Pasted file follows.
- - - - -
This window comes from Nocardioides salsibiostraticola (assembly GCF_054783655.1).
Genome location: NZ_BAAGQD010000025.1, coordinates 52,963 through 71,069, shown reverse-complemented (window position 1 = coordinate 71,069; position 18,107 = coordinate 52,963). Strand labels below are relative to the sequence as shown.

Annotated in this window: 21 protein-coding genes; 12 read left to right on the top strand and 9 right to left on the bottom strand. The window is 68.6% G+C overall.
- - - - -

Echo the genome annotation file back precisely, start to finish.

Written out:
This window comes from Nocardioides salsibiostraticola (assembly GCF_054783655.1).
Genome location: NZ_BAAGQD010000025.1, coordinates 52,963 through 71,069, shown reverse-complemented (window position 1 = coordinate 71,069; position 18,107 = coordinate 52,963). Strand labels below are relative to the sequence as shown.

Annotated in this window: 21 protein-coding genes; 12 read left to right on the top strand and 9 right to left on the bottom strand. The window is 68.6% G+C overall.